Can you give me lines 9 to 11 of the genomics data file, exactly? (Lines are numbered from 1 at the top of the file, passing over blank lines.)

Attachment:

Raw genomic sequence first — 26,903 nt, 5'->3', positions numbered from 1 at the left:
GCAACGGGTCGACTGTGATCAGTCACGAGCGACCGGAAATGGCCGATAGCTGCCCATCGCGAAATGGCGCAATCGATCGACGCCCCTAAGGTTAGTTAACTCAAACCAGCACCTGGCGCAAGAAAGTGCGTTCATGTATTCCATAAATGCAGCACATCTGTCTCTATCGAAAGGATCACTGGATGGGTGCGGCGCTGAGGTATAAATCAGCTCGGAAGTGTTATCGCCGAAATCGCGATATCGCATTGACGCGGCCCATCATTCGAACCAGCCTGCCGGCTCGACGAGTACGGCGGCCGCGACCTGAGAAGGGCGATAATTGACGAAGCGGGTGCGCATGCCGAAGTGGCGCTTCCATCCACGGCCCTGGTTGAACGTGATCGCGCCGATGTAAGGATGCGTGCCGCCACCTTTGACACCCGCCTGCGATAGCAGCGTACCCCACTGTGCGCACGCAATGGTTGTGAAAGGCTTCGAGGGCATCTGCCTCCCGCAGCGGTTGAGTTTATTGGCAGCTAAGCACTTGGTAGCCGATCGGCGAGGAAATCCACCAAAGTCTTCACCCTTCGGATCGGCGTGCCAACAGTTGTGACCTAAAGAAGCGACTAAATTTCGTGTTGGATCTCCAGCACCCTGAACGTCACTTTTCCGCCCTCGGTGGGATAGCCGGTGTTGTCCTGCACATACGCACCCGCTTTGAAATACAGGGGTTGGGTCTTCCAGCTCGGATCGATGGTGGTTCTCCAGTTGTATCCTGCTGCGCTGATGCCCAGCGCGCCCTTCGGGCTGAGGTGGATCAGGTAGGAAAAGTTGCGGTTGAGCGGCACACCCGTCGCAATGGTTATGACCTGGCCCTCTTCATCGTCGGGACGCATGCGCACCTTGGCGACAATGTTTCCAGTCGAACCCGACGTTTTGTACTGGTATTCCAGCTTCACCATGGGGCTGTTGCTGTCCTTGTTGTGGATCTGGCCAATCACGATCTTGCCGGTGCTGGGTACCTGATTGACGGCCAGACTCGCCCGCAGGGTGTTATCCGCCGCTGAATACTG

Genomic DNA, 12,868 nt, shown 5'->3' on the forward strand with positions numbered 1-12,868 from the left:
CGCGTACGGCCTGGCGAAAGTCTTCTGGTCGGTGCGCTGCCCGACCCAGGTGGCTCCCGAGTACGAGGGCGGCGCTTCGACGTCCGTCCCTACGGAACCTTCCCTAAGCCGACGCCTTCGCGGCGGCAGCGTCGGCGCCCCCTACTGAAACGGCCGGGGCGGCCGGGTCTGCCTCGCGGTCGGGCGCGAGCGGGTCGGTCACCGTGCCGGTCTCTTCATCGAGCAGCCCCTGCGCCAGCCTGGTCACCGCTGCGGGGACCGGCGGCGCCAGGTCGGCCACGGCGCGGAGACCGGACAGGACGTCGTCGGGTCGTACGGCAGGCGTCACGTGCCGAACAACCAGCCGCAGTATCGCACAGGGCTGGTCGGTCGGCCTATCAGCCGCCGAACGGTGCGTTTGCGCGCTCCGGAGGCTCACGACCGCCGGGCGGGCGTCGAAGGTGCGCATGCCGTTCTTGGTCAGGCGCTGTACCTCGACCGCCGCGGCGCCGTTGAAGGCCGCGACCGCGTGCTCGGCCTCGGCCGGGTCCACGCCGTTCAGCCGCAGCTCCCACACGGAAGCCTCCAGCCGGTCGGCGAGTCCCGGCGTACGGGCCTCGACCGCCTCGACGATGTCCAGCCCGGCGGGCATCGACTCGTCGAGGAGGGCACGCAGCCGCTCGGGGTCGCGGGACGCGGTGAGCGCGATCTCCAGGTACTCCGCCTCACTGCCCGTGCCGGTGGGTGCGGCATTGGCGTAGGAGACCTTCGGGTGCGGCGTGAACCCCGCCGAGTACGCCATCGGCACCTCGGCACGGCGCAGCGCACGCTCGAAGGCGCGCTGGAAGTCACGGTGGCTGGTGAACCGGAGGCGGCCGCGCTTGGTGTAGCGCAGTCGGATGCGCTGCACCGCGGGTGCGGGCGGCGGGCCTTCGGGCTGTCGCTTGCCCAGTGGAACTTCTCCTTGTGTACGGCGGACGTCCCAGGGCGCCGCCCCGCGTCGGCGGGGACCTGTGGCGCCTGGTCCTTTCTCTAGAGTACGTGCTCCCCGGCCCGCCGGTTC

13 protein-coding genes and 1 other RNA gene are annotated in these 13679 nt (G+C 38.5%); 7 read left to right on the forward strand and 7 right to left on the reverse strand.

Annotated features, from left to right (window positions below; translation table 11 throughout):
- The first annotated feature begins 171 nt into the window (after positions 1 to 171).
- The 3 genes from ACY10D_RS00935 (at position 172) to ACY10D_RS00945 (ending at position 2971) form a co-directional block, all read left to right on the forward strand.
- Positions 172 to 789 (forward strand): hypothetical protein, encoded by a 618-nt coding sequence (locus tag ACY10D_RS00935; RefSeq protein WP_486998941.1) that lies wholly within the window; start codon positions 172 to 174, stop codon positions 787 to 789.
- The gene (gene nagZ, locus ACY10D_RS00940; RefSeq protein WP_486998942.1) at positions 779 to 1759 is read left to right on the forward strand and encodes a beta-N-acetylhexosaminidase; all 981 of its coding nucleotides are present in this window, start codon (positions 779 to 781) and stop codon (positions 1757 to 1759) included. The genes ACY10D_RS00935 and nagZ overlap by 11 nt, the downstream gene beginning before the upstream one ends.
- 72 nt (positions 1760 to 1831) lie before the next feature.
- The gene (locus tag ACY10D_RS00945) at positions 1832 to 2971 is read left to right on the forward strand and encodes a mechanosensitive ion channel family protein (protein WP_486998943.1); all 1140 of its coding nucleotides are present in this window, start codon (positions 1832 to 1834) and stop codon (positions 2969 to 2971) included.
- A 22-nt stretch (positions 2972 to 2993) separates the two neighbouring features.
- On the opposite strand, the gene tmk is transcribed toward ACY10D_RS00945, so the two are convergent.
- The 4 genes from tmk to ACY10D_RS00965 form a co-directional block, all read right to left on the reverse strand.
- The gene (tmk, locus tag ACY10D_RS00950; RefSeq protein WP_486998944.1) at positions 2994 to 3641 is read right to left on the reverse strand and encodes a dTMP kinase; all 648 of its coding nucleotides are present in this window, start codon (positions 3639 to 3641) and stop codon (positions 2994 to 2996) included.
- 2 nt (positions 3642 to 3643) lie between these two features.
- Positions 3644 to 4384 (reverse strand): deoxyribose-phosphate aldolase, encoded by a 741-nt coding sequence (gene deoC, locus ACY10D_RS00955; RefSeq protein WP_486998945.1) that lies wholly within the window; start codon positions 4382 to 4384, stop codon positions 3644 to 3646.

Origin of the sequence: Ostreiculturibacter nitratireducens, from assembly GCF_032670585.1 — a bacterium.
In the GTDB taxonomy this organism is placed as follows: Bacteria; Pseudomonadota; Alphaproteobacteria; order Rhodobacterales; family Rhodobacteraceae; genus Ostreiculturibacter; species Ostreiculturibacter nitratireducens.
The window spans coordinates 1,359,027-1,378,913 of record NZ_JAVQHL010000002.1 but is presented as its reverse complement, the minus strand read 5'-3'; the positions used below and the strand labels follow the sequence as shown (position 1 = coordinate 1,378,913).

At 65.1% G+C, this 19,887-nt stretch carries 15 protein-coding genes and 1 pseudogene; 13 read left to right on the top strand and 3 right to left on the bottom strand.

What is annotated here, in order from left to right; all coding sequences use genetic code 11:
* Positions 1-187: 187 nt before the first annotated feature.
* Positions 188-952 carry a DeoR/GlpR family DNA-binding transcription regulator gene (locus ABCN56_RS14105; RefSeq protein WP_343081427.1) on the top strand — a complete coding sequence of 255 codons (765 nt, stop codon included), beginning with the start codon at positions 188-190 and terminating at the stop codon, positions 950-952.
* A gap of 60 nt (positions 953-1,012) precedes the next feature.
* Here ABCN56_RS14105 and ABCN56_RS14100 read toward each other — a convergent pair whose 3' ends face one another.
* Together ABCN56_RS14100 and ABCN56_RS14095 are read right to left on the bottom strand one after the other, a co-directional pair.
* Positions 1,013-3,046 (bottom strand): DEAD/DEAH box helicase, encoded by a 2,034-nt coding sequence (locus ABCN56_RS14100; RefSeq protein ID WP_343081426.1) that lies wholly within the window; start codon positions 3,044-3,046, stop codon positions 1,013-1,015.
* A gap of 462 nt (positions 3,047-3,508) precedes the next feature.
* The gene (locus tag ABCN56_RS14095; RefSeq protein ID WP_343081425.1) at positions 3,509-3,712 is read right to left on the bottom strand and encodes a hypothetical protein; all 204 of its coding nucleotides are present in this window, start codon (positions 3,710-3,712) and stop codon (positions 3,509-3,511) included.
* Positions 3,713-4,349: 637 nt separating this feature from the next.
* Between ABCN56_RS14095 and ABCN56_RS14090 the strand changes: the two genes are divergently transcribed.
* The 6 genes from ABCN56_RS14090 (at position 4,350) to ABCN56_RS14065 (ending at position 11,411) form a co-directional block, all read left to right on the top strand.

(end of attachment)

- Positions 172 to 789 (forward strand): hypothetical protein, encoded by a 618-nt coding sequence (locus tag ACY10D_RS00935; RefSeq protein WP_486998941.1) that lies wholly within the window; start codon positions 172 to 174, stop codon positions 787 to 789.
- The gene (gene nagZ, locus ACY10D_RS00940; RefSeq protein WP_486998942.1) at positions 779 to 1759 is read left to right on the forward strand and encodes a beta-N-acetylhexosaminidase; all 981 of its coding nucleotides are present in this window, start codon (positions 779 to 781) and stop codon (positions 1757 to 1759) included. The genes ACY10D_RS00935 and nagZ overlap by 11 nt, the downstream gene beginning before the upstream one ends.
- 72 nt (positions 1760 to 1831) lie before the next feature.